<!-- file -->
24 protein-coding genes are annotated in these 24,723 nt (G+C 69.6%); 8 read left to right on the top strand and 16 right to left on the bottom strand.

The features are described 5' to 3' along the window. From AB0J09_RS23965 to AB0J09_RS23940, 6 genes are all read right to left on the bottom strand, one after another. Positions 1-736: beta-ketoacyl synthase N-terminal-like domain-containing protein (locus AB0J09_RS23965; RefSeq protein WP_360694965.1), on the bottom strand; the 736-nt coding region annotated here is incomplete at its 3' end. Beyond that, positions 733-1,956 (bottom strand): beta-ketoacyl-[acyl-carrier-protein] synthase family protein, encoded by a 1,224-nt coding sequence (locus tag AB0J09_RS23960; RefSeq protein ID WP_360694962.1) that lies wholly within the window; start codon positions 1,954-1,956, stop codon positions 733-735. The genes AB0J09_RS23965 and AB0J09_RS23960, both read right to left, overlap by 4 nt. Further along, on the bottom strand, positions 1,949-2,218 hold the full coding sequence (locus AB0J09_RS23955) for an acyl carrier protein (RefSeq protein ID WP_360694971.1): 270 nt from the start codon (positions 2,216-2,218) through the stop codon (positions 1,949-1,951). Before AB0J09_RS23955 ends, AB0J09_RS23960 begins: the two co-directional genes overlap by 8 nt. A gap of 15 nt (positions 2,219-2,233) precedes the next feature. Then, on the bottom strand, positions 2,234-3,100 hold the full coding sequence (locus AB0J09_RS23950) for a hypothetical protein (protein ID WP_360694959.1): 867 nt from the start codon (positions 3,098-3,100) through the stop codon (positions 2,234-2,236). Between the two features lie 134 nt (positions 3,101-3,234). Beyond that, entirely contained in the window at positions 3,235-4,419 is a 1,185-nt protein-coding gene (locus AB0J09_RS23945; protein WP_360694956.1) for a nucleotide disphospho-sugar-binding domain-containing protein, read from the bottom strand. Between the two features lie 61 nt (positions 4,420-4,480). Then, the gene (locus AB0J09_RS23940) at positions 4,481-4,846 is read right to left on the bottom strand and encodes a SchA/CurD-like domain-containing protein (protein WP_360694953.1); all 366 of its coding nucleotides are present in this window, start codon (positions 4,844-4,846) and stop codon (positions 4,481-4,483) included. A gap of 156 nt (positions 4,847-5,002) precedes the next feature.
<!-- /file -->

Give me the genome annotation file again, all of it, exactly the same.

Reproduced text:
24 protein-coding genes are annotated in these 24,723 nt (G+C 69.6%); 8 read left to right on the top strand and 16 right to left on the bottom strand.

The features are described 5' to 3' along the window. From AB0J09_RS23965 to AB0J09_RS23940, 6 genes are all read right to left on the bottom strand, one after another. Positions 1-736: beta-ketoacyl synthase N-terminal-like domain-containing protein (locus AB0J09_RS23965; RefSeq protein WP_360694965.1), on the bottom strand; the 736-nt coding region annotated here is incomplete at its 3' end. Beyond that, positions 733-1,956 (bottom strand): beta-ketoacyl-[acyl-carrier-protein] synthase family protein, encoded by a 1,224-nt coding sequence (locus tag AB0J09_RS23960; RefSeq protein ID WP_360694962.1) that lies wholly within the window; start codon positions 1,954-1,956, stop codon positions 733-735. The genes AB0J09_RS23965 and AB0J09_RS23960, both read right to left, overlap by 4 nt. Further along, on the bottom strand, positions 1,949-2,218 hold the full coding sequence (locus AB0J09_RS23955) for an acyl carrier protein (RefSeq protein ID WP_360694971.1): 270 nt from the start codon (positions 2,216-2,218) through the stop codon (positions 1,949-1,951). Before AB0J09_RS23955 ends, AB0J09_RS23960 begins: the two co-directional genes overlap by 8 nt. A gap of 15 nt (positions 2,219-2,233) precedes the next feature. Then, on the bottom strand, positions 2,234-3,100 hold the full coding sequence (locus AB0J09_RS23950) for a hypothetical protein (protein ID WP_360694959.1): 867 nt from the start codon (positions 3,098-3,100) through the stop codon (positions 2,234-2,236). Between the two features lie 134 nt (positions 3,101-3,234). Beyond that, entirely contained in the window at positions 3,235-4,419 is a 1,185-nt protein-coding gene (locus AB0J09_RS23945; protein WP_360694956.1) for a nucleotide disphospho-sugar-binding domain-containing protein, read from the bottom strand. Between the two features lie 61 nt (positions 4,420-4,480). Then, the gene (locus AB0J09_RS23940) at positions 4,481-4,846 is read right to left on the bottom strand and encodes a SchA/CurD-like domain-containing protein (protein WP_360694953.1); all 366 of its coding nucleotides are present in this window, start codon (positions 4,844-4,846) and stop codon (positions 4,481-4,483) included. A gap of 156 nt (positions 4,847-5,002) precedes the next feature.